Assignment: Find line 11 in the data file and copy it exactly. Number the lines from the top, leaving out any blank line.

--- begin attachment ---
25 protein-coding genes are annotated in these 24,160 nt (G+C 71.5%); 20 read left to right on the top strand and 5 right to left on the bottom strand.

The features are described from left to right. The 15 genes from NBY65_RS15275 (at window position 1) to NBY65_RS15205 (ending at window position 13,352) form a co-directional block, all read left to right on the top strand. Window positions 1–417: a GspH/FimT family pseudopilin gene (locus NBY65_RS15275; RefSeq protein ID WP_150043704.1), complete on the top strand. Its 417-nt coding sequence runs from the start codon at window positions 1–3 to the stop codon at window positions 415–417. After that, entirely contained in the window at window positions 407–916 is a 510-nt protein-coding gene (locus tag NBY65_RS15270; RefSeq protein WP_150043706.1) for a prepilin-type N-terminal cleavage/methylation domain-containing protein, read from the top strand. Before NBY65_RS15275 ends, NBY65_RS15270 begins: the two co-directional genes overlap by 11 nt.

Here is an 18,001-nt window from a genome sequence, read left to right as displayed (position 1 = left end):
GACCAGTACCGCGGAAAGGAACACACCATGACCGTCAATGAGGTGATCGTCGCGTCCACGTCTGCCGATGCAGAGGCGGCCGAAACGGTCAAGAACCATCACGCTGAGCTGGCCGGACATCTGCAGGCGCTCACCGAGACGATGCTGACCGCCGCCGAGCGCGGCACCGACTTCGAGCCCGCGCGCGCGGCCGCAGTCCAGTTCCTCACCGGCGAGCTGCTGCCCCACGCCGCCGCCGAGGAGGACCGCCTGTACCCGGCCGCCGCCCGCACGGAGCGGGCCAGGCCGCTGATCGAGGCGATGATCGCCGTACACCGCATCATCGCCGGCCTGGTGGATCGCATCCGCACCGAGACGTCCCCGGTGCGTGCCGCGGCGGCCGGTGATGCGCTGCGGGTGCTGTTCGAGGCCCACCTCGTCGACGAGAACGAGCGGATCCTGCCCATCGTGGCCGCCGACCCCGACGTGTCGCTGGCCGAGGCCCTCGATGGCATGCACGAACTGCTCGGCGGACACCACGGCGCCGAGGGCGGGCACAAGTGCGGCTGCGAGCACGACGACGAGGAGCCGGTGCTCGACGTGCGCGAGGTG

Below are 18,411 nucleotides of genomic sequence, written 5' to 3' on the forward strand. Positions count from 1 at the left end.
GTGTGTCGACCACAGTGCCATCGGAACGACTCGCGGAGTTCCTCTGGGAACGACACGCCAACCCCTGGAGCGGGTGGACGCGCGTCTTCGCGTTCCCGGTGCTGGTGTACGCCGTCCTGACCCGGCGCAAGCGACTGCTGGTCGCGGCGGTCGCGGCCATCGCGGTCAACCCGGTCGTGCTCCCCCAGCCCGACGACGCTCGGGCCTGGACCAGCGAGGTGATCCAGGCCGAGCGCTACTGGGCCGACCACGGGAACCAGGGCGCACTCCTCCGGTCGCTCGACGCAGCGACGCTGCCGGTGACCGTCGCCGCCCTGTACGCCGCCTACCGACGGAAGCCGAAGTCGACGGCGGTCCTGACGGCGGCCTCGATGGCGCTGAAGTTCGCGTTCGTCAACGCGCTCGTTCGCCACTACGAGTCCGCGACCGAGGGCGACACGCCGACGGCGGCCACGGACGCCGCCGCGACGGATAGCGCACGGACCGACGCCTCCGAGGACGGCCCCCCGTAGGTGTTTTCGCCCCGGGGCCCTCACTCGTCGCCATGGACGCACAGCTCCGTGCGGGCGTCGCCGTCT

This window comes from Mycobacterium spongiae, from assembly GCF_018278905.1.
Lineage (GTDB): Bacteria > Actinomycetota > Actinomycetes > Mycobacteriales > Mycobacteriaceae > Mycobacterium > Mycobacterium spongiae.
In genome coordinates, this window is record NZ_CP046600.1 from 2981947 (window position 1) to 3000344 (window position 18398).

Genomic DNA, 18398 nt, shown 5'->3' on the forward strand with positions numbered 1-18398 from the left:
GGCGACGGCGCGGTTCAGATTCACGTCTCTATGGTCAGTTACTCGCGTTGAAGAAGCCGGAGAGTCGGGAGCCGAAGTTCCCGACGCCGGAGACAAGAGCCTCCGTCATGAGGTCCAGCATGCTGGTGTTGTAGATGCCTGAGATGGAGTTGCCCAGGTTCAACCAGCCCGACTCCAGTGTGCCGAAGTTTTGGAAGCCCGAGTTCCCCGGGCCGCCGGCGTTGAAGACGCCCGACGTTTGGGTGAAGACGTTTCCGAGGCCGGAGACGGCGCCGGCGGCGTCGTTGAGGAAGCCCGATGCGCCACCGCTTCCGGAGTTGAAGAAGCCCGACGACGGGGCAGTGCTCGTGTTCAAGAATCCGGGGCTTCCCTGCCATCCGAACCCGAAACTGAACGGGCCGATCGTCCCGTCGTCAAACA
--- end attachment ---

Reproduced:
GGCGACGGCGCGGTTCAGATTCACGTCTCTATGGTCAGTTACTCGCGTTGAAGAAGCCGGAGAGTCGGGAGCCGAAGTTCCCGACGCCGGAGACAAGAGCCTCCGTCATGAGGTCCAGCATGCTGGTGTTGTAGATGCCTGAGATGGAGTTGCCCAGGTTCAACCAGCCCGACTCCAGTGTGCCGAAGTTTTGGAAGCCCGAGTTCCCCGGGCCGCCGGCGTTGAAGACGCCCGACGTTTGGGTGAAGACGTTTCCGAGGCCGGAGACGGCGCCGGCGGCGTCGTTGAGGAAGCCCGATGCGCCACCGCTTCCGGAGTTGAAGAAGCCCGACGACGGGGCAGTGCTCGTGTTCAAGAATCCGGGGCTTCCCTGCCATCCGAACCCGAAACTGAACGGGCCGATCGTCCCGTCGTCAAACA